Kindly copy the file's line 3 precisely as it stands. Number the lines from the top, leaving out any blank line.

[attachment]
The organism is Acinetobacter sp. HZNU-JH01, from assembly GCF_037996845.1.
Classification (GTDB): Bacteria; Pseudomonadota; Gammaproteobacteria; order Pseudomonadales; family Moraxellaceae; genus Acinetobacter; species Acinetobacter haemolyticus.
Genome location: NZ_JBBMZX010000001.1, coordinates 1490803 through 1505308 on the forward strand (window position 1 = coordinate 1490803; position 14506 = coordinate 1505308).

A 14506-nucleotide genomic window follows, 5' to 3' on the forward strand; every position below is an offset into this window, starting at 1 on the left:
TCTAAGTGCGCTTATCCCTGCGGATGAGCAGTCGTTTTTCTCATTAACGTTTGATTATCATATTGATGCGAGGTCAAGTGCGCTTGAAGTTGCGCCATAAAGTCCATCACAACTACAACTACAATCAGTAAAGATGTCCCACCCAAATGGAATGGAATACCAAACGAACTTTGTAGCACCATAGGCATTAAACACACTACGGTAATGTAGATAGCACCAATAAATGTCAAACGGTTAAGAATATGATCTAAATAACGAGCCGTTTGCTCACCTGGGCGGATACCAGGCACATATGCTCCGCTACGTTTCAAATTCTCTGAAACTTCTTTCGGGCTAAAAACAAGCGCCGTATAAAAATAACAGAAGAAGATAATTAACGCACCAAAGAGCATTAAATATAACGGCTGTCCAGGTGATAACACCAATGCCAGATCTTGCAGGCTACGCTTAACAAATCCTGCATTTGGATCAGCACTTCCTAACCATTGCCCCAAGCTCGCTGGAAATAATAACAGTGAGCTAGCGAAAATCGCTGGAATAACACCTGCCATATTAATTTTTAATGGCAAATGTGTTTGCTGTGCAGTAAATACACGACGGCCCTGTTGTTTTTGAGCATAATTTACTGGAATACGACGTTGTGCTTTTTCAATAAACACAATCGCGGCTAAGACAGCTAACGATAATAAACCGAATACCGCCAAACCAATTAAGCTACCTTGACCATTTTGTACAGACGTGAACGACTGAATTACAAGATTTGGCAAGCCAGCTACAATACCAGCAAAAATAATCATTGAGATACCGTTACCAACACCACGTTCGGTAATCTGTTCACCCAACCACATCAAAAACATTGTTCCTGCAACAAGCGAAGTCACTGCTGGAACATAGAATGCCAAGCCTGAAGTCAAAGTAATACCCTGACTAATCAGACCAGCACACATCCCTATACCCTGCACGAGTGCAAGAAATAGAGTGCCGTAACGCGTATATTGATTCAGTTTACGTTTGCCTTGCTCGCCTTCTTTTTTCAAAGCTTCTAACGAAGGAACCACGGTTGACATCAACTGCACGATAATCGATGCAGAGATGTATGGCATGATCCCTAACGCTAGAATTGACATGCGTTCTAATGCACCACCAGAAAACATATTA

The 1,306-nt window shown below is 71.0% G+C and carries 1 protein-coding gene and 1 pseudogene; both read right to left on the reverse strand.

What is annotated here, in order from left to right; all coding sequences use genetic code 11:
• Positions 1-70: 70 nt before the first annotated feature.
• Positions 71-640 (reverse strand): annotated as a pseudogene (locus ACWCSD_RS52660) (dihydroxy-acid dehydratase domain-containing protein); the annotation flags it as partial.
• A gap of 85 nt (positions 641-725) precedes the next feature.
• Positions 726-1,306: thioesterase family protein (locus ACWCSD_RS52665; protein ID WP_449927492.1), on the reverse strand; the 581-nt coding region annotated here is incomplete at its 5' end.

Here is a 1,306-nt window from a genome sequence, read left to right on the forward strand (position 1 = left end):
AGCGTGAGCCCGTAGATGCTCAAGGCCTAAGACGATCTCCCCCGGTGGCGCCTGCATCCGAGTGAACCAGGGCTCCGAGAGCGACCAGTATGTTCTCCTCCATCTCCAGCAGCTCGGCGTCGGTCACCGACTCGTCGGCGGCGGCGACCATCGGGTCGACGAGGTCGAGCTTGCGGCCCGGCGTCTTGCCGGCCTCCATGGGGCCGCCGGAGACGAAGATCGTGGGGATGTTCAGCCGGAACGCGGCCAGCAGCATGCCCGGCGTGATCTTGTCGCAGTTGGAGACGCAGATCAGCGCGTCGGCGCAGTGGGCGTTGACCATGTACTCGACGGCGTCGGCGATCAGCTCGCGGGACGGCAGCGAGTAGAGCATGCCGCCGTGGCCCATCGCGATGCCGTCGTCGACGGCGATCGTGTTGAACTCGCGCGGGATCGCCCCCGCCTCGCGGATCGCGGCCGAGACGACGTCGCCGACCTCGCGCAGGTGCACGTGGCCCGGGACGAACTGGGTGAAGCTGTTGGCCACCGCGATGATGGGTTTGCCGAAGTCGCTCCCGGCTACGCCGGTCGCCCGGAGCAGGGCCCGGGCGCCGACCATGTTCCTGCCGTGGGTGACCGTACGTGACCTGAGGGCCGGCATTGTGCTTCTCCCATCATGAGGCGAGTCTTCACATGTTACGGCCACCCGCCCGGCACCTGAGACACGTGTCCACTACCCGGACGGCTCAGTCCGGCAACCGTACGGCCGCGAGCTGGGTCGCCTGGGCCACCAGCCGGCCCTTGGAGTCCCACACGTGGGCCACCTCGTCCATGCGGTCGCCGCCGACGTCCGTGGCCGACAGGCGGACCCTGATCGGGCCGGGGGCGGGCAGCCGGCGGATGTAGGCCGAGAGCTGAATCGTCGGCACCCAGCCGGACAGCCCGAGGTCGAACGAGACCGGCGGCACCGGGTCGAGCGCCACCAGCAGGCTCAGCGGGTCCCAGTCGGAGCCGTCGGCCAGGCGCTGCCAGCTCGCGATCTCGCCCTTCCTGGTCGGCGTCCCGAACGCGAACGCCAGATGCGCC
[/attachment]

Genome location: NZ_JBBMZX010000001.1, coordinates 1490803 through 1505308 on the forward strand (window position 1 = coordinate 1490803; position 14506 = coordinate 1505308).